Perhaps the first question is, how much should we be reading into a t-shirt?
An example. My current favourite t-shirt features a picture of a croissant with the text mon amour written across the top. It is perhaps the most pure distillation of my true self. A lover of carbs, and a not very serious person. You probably cannot wear a t-shirt with a croissant on it to work if you are the president of a world bank, say, or canvassing your local electorate to become mayor.
But beyond the novel and the blatantly branded (logos have made a resounding comeback on the catwalks – from Gucci to Fendi – disproving the long-held idea that quiet luxury was preferable, and labels were gauche), how much weight should we put into what our t-shirts say about ourselves, our belief systems, what we value?
It’s a question that creative director of Dior, Maria Grazia Chiuri, the French luxury house’s first woman in the top role (and one that she takes very seriously), has once again posited with her second take on a feminist slogan t-shirt.
In her debut collection Chiuri included a t-shirt with the words We Should All Be Feminists, a quote from Nigerian writer Chimamanda Ngozi Adichie’s book and TED talk of the same name. The t-shirt, which cost around $700 or so was embraced but also criticised for being a rather capitalist approach to feminism, and for making feminism into a chic new trend. Which, well, there are worse trends to emerge in fashion (hello the return of the bubble hem as evidenced this fashion month) but I get it.
In her show at Paris Fashion Week this week Chiuri has once again batted up a feminist slogan, this time taking on the work of American art historian Linda Nochlin with a t-shirt bearing the slogan (in block letters) Why are there no great female artists? It’s the title of Nochlin’s 1971 essay, which, as The Cut notes, the question is not about female artists not being any good (which is how some fashion bloggers at the show first read the slogan) but about challenging the assumptions, and reactions, around the idea that “women are incapable of greatness.”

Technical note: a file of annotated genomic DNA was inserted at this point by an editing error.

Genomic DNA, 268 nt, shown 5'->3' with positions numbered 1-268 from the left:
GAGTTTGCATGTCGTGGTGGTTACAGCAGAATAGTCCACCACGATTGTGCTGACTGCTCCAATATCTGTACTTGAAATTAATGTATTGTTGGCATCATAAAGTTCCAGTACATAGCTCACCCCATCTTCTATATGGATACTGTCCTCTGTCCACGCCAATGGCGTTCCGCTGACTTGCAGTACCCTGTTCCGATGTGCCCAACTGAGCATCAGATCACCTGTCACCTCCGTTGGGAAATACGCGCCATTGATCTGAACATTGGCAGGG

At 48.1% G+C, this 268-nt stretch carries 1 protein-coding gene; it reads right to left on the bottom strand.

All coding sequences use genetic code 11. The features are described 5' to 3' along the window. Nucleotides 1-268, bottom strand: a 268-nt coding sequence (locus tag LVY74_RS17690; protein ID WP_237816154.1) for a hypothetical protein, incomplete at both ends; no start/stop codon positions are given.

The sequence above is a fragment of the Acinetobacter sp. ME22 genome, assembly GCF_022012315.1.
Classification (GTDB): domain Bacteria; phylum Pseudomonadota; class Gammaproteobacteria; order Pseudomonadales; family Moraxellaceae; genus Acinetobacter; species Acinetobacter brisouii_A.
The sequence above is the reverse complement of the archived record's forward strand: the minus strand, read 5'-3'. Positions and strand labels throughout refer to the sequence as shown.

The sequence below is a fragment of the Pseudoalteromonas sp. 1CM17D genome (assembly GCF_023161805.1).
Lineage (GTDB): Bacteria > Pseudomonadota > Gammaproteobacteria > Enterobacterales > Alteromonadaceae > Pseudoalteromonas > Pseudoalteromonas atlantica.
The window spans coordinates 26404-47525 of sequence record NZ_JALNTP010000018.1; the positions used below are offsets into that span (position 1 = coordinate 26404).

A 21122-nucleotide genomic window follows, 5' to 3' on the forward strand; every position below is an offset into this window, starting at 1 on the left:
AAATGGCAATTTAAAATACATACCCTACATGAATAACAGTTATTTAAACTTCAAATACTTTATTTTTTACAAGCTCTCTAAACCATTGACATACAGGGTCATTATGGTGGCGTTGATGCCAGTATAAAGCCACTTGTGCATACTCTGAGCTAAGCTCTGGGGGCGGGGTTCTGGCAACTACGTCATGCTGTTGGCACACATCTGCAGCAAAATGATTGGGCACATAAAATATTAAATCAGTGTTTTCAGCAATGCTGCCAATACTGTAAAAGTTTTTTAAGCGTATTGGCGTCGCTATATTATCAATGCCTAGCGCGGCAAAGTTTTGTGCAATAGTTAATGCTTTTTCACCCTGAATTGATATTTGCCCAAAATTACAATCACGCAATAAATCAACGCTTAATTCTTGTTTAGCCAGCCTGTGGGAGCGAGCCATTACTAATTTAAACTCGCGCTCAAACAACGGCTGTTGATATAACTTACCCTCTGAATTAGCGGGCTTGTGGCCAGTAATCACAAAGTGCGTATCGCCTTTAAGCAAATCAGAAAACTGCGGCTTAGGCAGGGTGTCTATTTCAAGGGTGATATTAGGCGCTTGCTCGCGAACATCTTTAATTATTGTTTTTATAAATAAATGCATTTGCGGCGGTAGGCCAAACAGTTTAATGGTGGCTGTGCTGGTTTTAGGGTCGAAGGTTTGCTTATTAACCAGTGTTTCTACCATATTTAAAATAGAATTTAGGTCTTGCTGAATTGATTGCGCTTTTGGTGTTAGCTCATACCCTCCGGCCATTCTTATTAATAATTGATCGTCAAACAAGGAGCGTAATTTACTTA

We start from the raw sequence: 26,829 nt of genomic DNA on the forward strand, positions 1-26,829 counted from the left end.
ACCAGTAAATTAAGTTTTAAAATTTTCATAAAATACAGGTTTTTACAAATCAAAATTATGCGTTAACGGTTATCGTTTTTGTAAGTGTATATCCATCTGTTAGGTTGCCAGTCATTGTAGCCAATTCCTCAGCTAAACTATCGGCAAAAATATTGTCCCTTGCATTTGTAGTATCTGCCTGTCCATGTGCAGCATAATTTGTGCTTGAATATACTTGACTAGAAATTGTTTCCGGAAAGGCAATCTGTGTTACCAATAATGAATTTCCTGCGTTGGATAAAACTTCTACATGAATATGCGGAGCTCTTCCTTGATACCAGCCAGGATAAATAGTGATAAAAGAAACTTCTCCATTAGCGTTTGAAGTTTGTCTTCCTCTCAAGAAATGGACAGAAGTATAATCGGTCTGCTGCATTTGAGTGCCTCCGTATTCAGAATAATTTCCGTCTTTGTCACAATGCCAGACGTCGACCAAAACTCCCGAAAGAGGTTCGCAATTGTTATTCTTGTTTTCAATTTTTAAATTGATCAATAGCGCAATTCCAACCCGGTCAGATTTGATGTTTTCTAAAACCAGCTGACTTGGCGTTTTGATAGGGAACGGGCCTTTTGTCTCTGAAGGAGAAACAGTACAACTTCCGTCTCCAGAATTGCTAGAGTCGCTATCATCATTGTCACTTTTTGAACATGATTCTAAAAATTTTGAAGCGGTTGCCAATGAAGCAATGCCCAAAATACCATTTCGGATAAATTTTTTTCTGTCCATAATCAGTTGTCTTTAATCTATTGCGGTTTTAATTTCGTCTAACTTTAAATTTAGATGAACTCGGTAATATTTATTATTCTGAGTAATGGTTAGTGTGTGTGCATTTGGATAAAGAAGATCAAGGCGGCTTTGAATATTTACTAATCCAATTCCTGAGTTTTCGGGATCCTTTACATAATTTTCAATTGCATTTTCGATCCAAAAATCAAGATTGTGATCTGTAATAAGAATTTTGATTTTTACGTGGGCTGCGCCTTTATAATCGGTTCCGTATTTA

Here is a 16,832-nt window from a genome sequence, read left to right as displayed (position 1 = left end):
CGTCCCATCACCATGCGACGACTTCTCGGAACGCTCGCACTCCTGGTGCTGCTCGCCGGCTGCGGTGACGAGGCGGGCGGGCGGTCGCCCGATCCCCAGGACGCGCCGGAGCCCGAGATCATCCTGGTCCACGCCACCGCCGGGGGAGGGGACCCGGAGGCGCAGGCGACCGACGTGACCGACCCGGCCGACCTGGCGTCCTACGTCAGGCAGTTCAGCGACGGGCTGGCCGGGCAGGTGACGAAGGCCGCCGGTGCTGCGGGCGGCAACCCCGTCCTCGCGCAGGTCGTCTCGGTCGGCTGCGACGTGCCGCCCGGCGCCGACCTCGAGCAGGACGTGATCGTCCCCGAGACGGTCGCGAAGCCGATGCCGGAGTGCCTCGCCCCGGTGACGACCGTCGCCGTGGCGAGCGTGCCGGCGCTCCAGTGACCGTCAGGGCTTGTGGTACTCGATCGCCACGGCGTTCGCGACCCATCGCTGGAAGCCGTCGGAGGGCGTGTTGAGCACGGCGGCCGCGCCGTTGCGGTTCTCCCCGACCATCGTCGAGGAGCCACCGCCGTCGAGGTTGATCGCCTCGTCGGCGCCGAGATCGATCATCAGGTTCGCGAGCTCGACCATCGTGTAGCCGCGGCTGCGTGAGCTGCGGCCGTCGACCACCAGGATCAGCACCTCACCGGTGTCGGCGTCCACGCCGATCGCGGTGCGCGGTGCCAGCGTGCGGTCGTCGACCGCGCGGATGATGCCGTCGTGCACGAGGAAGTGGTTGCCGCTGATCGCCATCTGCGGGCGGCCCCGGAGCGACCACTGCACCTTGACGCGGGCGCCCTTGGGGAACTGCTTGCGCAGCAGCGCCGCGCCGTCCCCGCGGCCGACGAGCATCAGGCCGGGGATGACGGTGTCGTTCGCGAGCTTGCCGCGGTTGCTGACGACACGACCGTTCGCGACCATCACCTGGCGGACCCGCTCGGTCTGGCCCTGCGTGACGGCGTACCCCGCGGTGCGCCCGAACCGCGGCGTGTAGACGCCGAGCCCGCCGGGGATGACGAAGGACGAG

As Nochlin writes in the essay, “Thus the question of women’s equality—in art as in any other realm—devolves not upon the relative benevolence or ill-will of individual men, nor the self-confidence or abjectness of individual women, but rather on the very nature of our institutional structures themselves and the view of reality which they impose on the human beings who are part of them.”
In an email exchange The Cut had with Nochlin’s granddaughter, Julia Trotta, wrote of the idea of merging branding with feminism, of being ‘woke’ suddenly becoming chic, “It’s happening regardless of what we think. But I guess it’s better to try to take advantage of that interest and embrace all the questions and complications that come up in hopes to deepen and expand the feminist conversation. And then it’s up to us (feminists) to hold those brands accountable for the messages they project.”
So where’s the accountability? What makes a piece of clothing expressly ‘feminist.’ Is it solely in the way it is made (by women for women, sustainably, fairly?) or is it in the way it makes a woman feel (powerful, as though they’re dressing for themselves)? Is sticking a slogan on it hollow or meaningful?
It’s hard to distil a feminist critique of art and ideals and societal pressures onto a slogan tee, but so too is it to be a ‘perfect’ feminist – so impossible sometimes are the standards.
As Washington Post fashion critic Robin Givhan wrote in a review of the Dior show,
“That’s a lot to fit on a T-shirt; Chiuri settled for just the title of the essay. But she attempted to include her work in the nuanced conversation about women’s personal stories the way they engage with the broader culture. But how does a dress capture the complicated emotions surrounding the recent announcement that women in Saudi Arabia would be allowed to drive? Or the Capitol Hill conversations about women’s health care that take place without the input of women? Or the misogynist culture that permeates so much of Silicon Valley?
“Perhaps a more ambitious or daring designer would have found a way. Fashion, after all, has been used to express a range of emotions from sorrow and anger to giddy delight. Instead, Chiuri uses feminism as an overlay or a gloss. That isn’t to say that she doesn’t believe deeply in the issues raised by Nochlin or in the empowering words of Adichie. But she has reduced them to slogans and backdrop. Their meaning is not carried through in the garments themselves.”
Fashion is, at its best, a way of challenging the way we think or expressing who we are right now and what we want. But also, when it’s offering clothes that we want to wear – whether we’re changing the world, or just getting by in it.
Maybe then, sometimes we just need to wear a t-shirt with a croissant on it and still feel OK about ourselves.